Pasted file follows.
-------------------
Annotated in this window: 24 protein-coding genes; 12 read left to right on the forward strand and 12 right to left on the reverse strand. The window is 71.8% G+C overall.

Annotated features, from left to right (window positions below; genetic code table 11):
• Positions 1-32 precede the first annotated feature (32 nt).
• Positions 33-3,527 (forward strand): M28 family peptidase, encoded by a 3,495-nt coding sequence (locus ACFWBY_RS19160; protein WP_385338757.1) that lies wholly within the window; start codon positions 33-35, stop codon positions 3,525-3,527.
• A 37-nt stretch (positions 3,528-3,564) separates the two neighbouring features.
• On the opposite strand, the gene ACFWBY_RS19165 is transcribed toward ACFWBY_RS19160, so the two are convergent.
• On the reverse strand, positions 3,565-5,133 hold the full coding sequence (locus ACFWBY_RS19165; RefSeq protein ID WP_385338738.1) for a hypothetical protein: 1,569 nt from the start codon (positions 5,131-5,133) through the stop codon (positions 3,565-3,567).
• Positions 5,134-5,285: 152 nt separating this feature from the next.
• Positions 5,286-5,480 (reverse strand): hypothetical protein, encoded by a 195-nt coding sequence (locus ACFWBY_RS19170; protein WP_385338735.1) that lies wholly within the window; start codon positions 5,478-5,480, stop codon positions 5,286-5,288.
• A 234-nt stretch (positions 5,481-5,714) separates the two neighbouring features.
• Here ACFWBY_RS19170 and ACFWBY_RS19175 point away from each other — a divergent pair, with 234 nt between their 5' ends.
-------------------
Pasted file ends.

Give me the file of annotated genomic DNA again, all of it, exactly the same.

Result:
Annotated in this window: 24 protein-coding genes; 12 read left to right on the forward strand and 12 right to left on the reverse strand. The window is 71.8% G+C overall.

Annotated features, from left to right (window positions below; genetic code table 11):
• Positions 1-32 precede the first annotated feature (32 nt).
• Positions 33-3,527 (forward strand): M28 family peptidase, encoded by a 3,495-nt coding sequence (locus ACFWBY_RS19160; protein WP_385338757.1) that lies wholly within the window; start codon positions 33-35, stop codon positions 3,525-3,527.
• A 37-nt stretch (positions 3,528-3,564) separates the two neighbouring features.
• On the opposite strand, the gene ACFWBY_RS19165 is transcribed toward ACFWBY_RS19160, so the two are convergent.
• On the reverse strand, positions 3,565-5,133 hold the full coding sequence (locus ACFWBY_RS19165; RefSeq protein ID WP_385338738.1) for a hypothetical protein: 1,569 nt from the start codon (positions 5,131-5,133) through the stop codon (positions 3,565-3,567).
• Positions 5,134-5,285: 152 nt separating this feature from the next.
• Positions 5,286-5,480 (reverse strand): hypothetical protein, encoded by a 195-nt coding sequence (locus ACFWBY_RS19170; protein WP_385338735.1) that lies wholly within the window; start codon positions 5,478-5,480, stop codon positions 5,286-5,288.
• A 234-nt stretch (positions 5,481-5,714) separates the two neighbouring features.
• Here ACFWBY_RS19170 and ACFWBY_RS19175 point away from each other — a divergent pair, with 234 nt between their 5' ends.